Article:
Home workouts are safe after implant, heart patients learn
Despite patients’ fears of adverse reactions, performing moderate aerobic exercise after receiving an implantable cardioverter-defibrillator (ICD) is not only safe but significantly improves cardiovascular performance, according to new research from the University of Washington.
The study was published in Circulation, journal of the American Heart Association.
An ICD is implanted under a patient’s skin, near the heart, to monitor heart rhythm. When the patient’s heart beats abnormally, the ICD delivers a slight shock to restore normal heartbeat. Most patients receive ICDs because they’ve survived a heart attack or have a condition that affects their heart's rhythm. “This study was done because patients who are living with an ICD are unsure how much exercise is safe and will not result in an ICD shock," said Cindy Dougherty, UW professor of nursing and primary investigator of the study. "Many healthcare providers are uncertain about how to prescribe safe exercise in persons with an ICD that will not cause cardiac arrhythmias."
The study evaluated 160 people randomized into two groups: One group received no exercise plan post-surgery, and the other was put on an eight-week home exercise program that consisted of walking one hour per day, 5 days per week, maintaining a 60-80% heart rate (high effort), followed by 16 weeks of walking for 150 minutes per week. The patients were asked to monitor their exercise through logs, recording exercise, and weekly telephone contact. They were also asked to identify adverse events.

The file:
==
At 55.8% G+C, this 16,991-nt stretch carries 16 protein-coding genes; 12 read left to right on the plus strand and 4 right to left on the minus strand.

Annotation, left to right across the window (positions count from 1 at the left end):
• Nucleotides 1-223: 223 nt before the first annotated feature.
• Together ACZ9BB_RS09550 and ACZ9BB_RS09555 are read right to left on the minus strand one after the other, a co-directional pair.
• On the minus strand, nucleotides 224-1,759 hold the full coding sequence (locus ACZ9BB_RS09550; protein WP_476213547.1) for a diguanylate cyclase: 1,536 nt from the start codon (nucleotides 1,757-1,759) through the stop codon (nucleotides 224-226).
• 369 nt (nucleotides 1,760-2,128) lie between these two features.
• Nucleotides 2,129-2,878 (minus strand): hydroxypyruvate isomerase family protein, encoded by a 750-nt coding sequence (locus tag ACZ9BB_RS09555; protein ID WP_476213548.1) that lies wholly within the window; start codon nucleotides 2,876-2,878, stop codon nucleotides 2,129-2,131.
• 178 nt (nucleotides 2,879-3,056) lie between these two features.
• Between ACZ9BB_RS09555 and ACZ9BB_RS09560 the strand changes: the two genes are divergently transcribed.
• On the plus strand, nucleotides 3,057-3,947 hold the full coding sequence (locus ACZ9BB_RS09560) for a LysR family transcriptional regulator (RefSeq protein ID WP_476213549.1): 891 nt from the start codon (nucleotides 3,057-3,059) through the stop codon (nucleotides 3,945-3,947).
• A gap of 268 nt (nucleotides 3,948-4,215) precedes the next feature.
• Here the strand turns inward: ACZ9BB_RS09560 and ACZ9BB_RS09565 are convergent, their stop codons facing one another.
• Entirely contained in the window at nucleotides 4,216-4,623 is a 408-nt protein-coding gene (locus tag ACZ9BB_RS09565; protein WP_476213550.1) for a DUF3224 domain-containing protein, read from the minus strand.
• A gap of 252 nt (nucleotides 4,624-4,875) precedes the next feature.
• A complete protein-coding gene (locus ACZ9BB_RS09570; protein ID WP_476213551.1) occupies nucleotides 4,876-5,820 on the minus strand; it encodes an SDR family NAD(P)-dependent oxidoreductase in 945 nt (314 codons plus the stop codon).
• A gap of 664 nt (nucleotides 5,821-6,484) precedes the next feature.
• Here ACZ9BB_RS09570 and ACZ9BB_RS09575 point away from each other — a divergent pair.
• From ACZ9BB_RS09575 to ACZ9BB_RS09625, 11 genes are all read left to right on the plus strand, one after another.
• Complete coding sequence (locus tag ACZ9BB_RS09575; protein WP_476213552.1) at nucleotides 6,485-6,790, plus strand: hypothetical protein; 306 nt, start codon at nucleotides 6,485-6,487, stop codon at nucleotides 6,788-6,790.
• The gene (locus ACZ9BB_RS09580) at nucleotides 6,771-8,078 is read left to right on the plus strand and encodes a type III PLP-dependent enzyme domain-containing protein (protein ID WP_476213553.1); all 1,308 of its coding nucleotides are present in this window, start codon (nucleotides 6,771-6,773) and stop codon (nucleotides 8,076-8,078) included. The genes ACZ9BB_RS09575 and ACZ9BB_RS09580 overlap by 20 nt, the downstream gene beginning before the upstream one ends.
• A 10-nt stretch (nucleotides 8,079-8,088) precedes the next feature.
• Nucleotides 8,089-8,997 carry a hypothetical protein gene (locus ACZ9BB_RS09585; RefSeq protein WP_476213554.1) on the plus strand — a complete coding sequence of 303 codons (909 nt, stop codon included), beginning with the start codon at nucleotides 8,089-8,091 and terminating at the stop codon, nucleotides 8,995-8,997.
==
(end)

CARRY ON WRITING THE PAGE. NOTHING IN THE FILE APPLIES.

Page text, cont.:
Patients in the active group experienced significant improvement in their confidence to exercise at home, and learned that they could exercise at a much higher level of intensity than they had expected without any ICD shocks, Dougherty said.
The exercise group experienced almost no adverse reactions or hospitalizations, and there were no statistically significant difference in the adverse effects between the two groups.
The study was the first of its kind to focus on at-home exercise, instead of in-hospital cardiac rehabilitation training.
Funding for this research was provided by the National Institutes of Health, National Heart, Lung, and Blood Institute, 5R01 HL084550-01A2 (Dougherty, PI)